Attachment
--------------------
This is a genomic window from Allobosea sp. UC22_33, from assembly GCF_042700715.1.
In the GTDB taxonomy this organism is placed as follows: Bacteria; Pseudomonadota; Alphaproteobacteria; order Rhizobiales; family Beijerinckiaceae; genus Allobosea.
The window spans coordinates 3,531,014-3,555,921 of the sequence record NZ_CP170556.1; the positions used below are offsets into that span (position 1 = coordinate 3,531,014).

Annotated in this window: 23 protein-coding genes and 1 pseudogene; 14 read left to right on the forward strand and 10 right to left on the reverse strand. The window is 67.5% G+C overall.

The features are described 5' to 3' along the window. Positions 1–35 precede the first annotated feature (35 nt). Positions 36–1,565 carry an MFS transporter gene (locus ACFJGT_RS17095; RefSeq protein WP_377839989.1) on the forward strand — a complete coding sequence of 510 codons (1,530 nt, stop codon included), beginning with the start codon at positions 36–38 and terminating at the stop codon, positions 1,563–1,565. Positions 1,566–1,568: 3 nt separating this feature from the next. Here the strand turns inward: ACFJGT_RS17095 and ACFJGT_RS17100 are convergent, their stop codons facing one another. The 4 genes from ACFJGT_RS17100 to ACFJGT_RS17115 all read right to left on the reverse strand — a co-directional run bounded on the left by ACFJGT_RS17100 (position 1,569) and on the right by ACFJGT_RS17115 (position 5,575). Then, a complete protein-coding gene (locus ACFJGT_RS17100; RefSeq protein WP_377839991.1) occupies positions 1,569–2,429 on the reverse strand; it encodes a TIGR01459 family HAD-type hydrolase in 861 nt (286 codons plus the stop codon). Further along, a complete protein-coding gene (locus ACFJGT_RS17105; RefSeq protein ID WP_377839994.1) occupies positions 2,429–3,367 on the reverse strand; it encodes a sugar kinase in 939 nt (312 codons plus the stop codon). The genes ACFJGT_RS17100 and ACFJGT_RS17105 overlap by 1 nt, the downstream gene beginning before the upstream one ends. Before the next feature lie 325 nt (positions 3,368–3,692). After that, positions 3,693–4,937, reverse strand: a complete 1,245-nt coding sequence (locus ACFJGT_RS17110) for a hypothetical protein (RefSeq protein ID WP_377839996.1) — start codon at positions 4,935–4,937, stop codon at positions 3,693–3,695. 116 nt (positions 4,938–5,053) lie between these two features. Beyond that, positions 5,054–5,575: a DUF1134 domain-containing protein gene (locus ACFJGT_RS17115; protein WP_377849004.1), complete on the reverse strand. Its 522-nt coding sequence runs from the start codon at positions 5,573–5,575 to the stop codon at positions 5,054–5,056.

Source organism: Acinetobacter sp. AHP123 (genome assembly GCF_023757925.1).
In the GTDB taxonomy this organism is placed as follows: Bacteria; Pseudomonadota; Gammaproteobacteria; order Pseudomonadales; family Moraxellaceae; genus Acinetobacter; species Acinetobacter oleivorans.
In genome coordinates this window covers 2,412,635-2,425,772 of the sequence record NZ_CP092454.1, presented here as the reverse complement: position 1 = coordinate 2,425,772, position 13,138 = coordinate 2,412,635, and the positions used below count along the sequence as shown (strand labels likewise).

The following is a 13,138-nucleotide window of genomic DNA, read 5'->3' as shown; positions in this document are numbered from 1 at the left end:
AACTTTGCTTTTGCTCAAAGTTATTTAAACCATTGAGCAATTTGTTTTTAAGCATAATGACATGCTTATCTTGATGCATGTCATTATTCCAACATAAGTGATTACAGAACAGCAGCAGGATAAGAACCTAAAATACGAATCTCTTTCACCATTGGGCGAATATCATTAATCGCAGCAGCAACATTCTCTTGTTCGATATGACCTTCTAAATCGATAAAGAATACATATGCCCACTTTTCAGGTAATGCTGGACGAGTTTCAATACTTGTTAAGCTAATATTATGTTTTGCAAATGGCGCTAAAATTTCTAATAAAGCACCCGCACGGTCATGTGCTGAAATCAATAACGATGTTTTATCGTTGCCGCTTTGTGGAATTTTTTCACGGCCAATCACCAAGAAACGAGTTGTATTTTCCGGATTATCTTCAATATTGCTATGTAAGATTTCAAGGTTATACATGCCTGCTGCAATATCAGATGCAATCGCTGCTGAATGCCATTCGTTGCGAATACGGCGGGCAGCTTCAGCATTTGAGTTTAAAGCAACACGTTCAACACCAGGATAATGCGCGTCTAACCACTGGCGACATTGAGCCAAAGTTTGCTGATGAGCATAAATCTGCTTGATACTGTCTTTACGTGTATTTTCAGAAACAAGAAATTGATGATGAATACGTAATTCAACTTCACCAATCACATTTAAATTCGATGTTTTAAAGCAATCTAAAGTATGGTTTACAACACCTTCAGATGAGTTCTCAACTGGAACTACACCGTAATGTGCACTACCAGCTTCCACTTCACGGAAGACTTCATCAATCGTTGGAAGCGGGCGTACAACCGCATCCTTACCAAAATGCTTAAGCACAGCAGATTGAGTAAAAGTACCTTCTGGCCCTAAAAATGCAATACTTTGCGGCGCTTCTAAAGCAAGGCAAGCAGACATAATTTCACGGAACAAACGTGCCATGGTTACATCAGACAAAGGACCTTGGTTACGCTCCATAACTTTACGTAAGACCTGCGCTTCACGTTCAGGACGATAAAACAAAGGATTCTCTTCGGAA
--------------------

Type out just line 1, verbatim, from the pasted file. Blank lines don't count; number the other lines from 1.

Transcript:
This is a genomic window from Allobosea sp. UC22_33, from assembly GCF_042700715.1.